Britt Sturm always knew he’d get involved with the family business, Agri Feed Pet Supply. Founded in 1976 by his grandfather, the company got its start selling bulk feed to local farms and, over the course of two decades, grew into the first pet supply superstore in Knoxville, Tenn. Now with two locations, and a history of adapting to the times and staying relevant, Agri Feed—2018 winner of the Retail Excellence Award for Best Overall Multi-Unit Retailer (2-10 Stores) at Global Pet Expo—is continuing its success well into the 21st century.
Melvin Sturm, now 94, started Agri Feed when he took a chance on a young man who approached his business advisory board in Oak Ridge, Tenn. to discuss a potential opportunity involving Purina and its divested warehouses. Melvin became a silent partner and a contract was drawn up, capital was supplied and goals were outlined. When the young man failed to accomplish them, Melvin bought him out of the company and asked his son, Bradley, to temporarily step in as the general manager.
Bradley accepted, deferring a job offer in Texas to lend a hand throughout the summer. Soon after, his life fell into place. Bradley met his wife, Melissa, and they decided to get married, have kids, stay in Knoxville and take on managing the store full time. Over the course of 20 years, they were able to expand the business to three locations.
From a young age, their son, Britt, went store to store with his parents to help with work. As he grew up, he took on more responsibilities after school, on the weekends, and during summer and winter breaks—aside from the one summer during his teen years where his mom temporarily fired him.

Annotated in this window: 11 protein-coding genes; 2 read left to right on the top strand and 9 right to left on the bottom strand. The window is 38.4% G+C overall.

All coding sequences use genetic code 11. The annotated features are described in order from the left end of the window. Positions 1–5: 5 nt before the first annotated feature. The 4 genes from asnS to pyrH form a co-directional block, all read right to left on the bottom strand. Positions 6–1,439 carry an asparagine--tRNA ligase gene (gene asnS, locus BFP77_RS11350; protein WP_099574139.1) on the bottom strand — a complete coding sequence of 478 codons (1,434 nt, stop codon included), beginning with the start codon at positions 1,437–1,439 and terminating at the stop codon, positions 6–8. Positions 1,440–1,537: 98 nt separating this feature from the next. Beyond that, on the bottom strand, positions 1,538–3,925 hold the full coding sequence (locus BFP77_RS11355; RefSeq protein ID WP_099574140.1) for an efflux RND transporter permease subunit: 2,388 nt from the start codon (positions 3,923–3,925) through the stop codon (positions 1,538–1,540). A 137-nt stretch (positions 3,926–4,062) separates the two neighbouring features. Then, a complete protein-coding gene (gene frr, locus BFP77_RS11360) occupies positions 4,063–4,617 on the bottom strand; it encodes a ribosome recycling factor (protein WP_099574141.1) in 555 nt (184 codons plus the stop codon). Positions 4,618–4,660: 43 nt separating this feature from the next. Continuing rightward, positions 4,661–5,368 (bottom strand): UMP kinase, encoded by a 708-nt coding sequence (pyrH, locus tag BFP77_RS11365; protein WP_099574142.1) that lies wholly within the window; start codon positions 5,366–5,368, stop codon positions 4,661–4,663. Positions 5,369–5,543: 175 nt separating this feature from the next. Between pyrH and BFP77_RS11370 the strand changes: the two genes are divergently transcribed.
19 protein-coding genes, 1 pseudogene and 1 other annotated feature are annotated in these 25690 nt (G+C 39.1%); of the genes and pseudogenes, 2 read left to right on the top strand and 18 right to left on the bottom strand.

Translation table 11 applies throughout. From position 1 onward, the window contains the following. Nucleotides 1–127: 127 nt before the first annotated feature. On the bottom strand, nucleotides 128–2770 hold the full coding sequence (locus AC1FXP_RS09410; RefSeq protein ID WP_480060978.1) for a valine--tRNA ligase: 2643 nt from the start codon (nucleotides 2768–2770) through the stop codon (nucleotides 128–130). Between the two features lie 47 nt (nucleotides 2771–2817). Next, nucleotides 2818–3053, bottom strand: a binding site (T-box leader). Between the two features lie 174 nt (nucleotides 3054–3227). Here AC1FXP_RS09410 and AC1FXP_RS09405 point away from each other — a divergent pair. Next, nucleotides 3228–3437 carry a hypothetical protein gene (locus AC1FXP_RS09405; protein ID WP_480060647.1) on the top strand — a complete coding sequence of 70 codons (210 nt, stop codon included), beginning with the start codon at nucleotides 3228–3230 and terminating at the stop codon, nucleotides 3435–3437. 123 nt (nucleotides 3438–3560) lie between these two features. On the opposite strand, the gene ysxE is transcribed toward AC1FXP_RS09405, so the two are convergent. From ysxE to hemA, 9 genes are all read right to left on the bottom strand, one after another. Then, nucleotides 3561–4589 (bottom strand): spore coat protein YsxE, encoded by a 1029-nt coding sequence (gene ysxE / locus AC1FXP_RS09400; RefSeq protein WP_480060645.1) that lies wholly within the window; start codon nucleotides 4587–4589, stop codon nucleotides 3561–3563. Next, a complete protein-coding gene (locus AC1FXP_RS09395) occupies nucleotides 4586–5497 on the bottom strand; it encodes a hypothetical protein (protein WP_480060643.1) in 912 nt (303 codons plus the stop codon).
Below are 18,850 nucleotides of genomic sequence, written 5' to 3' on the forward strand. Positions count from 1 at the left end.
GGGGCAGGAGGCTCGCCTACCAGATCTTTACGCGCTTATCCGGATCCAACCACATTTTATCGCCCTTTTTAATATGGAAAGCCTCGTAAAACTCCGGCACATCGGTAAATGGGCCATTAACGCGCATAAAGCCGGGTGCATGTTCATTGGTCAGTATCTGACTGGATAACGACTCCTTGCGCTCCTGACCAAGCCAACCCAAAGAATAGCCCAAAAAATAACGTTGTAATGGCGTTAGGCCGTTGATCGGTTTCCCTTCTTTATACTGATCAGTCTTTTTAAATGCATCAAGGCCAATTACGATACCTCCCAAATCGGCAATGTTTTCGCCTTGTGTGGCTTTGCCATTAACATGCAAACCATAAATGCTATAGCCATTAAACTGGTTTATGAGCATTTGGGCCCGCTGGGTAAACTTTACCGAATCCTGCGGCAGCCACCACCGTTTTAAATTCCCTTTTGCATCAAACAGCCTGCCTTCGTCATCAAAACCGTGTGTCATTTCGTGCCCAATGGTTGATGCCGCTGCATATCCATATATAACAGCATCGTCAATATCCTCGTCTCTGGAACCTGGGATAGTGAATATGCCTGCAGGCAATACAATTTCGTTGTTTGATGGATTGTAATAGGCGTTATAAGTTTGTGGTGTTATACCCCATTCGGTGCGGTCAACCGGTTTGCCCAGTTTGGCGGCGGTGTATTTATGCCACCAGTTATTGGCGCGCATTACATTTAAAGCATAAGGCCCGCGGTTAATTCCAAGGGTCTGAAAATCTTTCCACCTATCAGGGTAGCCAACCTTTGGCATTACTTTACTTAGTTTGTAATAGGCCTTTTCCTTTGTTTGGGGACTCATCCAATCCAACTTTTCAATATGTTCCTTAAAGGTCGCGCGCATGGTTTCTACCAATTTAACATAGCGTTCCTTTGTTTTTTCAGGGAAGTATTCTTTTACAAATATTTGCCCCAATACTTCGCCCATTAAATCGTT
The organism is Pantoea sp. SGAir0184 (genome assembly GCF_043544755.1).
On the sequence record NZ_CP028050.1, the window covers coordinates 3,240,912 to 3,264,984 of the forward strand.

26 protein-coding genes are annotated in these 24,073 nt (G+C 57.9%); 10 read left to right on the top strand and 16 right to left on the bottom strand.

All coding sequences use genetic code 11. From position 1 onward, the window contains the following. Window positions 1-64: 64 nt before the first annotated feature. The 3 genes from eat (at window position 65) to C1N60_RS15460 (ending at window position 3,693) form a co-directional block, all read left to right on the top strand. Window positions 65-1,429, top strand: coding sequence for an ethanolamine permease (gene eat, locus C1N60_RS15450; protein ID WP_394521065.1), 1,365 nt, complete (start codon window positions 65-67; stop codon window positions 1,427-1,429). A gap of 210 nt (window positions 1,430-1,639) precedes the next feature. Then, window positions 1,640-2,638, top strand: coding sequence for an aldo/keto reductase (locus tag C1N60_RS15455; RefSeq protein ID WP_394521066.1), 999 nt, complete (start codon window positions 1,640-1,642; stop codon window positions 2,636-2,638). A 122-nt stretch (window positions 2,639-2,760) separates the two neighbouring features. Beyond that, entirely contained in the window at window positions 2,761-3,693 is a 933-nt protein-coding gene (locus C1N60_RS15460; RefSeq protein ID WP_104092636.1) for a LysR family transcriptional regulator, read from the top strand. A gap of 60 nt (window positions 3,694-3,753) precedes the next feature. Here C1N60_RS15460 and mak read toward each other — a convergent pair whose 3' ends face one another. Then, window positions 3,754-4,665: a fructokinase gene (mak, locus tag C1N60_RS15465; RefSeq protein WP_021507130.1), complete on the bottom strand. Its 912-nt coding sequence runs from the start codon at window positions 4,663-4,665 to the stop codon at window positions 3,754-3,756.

After successfully guiding the store through the shifting economy of the early ‘80s and expanding to three locations in the ‘90s, Bradley passed away just before the turn of the century.
Determined to keep the legacy going, Melissa stepped up to the plate and took over the business, which she has been running for the past 19 years. To make things more manageable, she streamlined operations back down to two stores so she could better distribute her time. Luckily, Britt was there to help.
"In the back of my mind, I always knew I wanted to be involved in the business in some form or another," recalls Britt. "I just wasn't sure to what capacity."
He went on to graduate from Lindenwood University in St. Charles, Miss., with a bachelor’s degree in entrepreneurial studies, a minor in marketing and a MBA in finance. Initially, Britt planned on getting involved with the St. Louis music industry with a friend, but when those plans fell through, he decided "it seemed like the right time to come back to Knoxville and take on a more serious role in my family’s business."
Agri Feed, the area’s largest and oldest family-run shop, has been in business for 42 years, but that doesn't mean it hasn't had its fair share of challenges. It’s a destination store, located in an industrial part of Knoxville, and has to compete with online, direct-to-consumer giants and brick-and-mortar stores that are located in more populated areas of the city. To compensate, Britt relies on customer service.
"We try and carry a lot of products that are unique to our store and that also gets the customer coming back more frequently," he says. "We go above and beyond to exceed our customer’s expectations and will bend over backwards to make a customer happy."